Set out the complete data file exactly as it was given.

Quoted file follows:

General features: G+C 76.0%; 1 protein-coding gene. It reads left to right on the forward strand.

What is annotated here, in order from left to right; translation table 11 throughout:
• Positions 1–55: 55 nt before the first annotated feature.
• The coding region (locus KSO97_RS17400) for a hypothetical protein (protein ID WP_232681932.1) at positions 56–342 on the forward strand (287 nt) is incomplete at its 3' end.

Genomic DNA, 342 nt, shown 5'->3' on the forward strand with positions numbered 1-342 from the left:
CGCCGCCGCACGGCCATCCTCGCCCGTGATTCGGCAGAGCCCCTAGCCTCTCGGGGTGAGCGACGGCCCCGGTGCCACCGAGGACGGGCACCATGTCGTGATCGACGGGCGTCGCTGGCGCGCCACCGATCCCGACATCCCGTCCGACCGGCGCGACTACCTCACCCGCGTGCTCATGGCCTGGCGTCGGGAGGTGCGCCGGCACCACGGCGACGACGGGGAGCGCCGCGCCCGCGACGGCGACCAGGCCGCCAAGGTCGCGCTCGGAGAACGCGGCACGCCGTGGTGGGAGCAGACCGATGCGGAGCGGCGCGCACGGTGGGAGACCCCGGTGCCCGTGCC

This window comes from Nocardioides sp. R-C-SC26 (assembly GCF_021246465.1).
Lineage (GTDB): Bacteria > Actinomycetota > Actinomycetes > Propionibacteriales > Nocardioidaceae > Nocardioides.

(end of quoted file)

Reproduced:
General features: G+C 76.0%; 1 protein-coding gene. It reads left to right on the forward strand.

What is annotated here, in order from left to right; translation table 11 throughout:
• Positions 1–55: 55 nt before the first annotated feature.
• The coding region (locus KSO97_RS17400) for a hypothetical protein (protein ID WP_232681932.1) at positions 56–342 on the forward strand (287 nt) is incomplete at its 3' end.

Genomic DNA, 342 nt, shown 5'->3' on the forward strand with positions numbered 1-342 from the left:
CGCCGCCGCACGGCCATCCTCGCCCGTGATTCGGCAGAGCCCCTAGCCTCTCGGGGTGAGCGACGGCCCCGGTGCCACCGAGGACGGGCACCATGTCGTGATCGACGGGCGTCGCTGGCGCGCCACCGATCCCGACATCCCGTCCGACCGGCGCGACTACCTCACCCGCGTGCTCATGGCCTGGCGTCGGGAGGTGCGCCGGCACCACGGCGACGACGGGGAGCGCCGCGCCCGCGACGGCGACCAGGCCGCCAAGGTCGCGCTCGGAGAACGCGGCACGCCGTGGTGGGAGCAGACCGATGCGGAGCGGCGCGCACGGTGGGAGACCCCGGTGCCCGTGCC

This window comes from Nocardioides sp. R-C-SC26 (assembly GCF_021246465.1).
Lineage (GTDB): Bacteria > Actinomycetota > Actinomycetes > Propionibacteriales > Nocardioidaceae > Nocardioides.